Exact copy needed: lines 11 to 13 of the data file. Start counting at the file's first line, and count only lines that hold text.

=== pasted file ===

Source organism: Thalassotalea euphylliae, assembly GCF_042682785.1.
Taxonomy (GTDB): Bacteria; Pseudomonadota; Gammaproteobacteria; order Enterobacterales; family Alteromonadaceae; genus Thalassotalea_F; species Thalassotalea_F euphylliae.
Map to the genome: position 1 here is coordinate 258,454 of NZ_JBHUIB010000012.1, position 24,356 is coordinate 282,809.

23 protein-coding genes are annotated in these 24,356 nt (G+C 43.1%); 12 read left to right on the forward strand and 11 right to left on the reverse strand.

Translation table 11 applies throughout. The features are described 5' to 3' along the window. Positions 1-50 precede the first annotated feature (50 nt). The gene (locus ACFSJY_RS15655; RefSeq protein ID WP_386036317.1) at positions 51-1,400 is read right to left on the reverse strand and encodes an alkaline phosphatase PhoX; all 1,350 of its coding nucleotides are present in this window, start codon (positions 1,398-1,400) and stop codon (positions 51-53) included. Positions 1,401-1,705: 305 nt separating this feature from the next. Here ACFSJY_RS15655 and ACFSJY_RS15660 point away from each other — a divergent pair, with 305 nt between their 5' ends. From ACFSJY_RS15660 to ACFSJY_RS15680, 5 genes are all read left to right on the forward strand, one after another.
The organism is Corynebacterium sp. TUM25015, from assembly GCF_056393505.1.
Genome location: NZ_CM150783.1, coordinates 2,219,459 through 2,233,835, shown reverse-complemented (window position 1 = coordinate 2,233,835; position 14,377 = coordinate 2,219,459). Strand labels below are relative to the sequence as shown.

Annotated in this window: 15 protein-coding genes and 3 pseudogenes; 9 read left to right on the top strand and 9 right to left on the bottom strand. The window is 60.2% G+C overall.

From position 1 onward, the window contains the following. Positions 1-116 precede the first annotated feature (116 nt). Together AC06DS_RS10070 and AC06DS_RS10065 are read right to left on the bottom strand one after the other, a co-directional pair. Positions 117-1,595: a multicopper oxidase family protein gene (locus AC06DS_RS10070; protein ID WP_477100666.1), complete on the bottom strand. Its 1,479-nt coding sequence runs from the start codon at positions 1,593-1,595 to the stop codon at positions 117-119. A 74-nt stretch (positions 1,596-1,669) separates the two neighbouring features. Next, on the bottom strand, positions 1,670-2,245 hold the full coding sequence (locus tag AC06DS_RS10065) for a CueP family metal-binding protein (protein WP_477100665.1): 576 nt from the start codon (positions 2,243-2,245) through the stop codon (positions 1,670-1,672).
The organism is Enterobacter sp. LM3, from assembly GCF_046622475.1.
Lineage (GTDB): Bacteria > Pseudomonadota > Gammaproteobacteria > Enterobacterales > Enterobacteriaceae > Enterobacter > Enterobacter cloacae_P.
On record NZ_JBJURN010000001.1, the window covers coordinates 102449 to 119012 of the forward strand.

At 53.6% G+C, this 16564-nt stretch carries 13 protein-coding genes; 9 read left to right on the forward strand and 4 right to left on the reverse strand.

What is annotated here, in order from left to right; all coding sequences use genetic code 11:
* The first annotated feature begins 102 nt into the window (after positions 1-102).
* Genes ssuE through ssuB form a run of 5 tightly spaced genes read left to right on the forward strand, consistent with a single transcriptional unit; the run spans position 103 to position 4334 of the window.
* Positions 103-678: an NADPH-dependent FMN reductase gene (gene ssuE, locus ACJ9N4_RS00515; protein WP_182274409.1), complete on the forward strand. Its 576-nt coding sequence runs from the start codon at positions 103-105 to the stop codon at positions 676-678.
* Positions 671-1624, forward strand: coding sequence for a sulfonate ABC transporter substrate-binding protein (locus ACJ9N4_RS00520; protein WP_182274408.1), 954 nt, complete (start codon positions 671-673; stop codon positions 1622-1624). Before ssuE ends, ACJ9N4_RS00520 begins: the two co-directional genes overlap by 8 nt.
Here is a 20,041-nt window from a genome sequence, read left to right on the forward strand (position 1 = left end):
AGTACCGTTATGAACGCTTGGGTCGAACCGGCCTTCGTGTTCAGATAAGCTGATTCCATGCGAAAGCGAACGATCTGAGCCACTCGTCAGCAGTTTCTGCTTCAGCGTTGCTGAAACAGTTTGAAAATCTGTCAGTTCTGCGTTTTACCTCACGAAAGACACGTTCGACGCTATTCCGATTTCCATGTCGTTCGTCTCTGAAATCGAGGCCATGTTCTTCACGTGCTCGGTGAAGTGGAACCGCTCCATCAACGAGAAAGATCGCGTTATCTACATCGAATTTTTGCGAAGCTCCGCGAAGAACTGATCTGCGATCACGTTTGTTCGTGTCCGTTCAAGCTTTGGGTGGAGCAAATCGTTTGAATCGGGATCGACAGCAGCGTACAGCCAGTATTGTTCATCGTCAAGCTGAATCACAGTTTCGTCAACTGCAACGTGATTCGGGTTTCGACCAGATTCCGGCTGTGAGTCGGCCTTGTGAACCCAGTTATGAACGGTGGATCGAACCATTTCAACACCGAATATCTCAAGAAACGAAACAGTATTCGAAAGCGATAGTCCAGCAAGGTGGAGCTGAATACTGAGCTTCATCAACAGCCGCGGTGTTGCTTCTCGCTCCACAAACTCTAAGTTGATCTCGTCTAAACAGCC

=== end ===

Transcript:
Lineage (GTDB): Bacteria > Pseudomonadota > Gammaproteobacteria > Enterobacterales > Enterobacteriaceae > Enterobacter > Enterobacter cloacae_P.
On record NZ_JBJURN010000001.1, the window covers coordinates 102449 to 119012 of the forward strand.

At 53.6% G+C, this 16564-nt stretch carries 13 protein-coding genes; 9 read left to right on the forward strand and 4 right to left on the reverse strand.